Common Name

Scientific Name

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Photo by Unknown Photographer
Photo Courtesy of Utah Division of Wildlife Resources

The common sagebrush lizard, Sceloporus graciosus, is a small to medium size (5" to 6") lizard that occurs throughout much of the western United States, and is common throughout most of Utah. As its name implies, the common sagebrush lizard is usually found in sagebrush habitat, but it also occurs in many other types of habitat, including pinyon-juniper areas and open forests. Common sagebrush lizards become inactive during the cold winter months, often using stone piles, shrubs, or rodent burrows for cover.

Reproduction occurs from mid-May to July, with one or two clutches of one to eight eggs being laid annually. Eggs hatch approximately two months after they are laid.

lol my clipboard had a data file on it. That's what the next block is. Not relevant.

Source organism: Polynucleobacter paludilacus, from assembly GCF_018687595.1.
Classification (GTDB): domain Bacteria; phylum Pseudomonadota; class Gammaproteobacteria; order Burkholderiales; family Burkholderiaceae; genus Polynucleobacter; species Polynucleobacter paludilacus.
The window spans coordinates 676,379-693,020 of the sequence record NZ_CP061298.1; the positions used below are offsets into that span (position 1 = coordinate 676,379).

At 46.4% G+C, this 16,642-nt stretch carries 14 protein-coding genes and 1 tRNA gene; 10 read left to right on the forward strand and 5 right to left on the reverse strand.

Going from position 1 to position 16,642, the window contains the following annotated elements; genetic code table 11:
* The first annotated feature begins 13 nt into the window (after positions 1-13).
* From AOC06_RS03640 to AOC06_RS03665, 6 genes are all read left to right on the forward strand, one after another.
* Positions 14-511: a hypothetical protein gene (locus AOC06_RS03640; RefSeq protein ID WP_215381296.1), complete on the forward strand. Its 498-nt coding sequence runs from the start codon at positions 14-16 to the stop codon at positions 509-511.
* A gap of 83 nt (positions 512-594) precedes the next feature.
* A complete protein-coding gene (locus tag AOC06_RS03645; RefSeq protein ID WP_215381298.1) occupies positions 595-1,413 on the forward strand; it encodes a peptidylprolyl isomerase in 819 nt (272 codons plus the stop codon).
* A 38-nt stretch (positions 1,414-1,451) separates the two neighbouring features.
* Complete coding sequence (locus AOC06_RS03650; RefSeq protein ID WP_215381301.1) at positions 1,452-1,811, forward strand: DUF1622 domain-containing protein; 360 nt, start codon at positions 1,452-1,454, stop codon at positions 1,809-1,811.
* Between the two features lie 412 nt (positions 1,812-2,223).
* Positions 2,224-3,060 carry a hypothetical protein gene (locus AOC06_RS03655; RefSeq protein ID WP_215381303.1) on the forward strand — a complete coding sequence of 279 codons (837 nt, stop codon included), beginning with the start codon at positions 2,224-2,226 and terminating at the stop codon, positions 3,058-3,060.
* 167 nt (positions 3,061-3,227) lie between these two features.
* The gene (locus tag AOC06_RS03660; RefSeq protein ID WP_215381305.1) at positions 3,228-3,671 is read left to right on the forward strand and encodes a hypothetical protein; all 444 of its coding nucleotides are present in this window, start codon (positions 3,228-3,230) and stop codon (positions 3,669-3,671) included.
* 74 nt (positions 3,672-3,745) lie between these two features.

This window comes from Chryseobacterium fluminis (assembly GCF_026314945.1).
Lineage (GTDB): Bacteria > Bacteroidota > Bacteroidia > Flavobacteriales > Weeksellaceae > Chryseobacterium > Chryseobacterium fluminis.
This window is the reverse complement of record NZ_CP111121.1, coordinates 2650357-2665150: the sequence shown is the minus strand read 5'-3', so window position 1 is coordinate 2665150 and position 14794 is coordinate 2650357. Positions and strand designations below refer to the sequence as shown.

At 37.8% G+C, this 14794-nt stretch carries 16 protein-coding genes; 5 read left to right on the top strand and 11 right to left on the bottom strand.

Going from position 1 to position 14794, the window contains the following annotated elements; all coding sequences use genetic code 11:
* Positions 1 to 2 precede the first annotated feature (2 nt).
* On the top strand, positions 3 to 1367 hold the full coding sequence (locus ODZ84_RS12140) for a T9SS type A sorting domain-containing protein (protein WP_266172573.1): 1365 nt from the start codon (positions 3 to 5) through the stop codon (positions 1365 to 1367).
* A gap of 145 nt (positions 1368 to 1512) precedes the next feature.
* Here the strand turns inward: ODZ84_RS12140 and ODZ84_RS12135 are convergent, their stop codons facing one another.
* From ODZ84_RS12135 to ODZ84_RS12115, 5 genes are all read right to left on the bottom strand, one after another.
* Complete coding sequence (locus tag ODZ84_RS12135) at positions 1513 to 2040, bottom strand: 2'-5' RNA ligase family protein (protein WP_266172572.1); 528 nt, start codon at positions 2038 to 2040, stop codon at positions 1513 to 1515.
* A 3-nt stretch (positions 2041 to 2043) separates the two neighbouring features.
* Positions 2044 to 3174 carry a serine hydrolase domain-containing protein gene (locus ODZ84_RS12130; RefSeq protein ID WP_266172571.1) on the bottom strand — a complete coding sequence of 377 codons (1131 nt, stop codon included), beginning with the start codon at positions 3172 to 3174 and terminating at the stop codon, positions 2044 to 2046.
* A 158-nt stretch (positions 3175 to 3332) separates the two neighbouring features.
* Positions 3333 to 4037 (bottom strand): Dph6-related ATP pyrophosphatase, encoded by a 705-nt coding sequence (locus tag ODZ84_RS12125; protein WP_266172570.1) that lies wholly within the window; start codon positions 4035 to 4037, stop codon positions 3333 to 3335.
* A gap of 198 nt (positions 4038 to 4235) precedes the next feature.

Common sagebrush lizards are gray, greenish-gray, or brown above, with blue belly patches. They eat invertebrates, primarily insects and spiders.


  • Biotics Database. 2005. Utah Division of Wildlife Resources, NatureServe, and the network of Natural Heritage Programs and Conservation Data Centers.

  • Stebbins, R. C. 1985. A field guide to western reptiles and amphibians. Houghton Mifflin Company, Boston. 336 pp.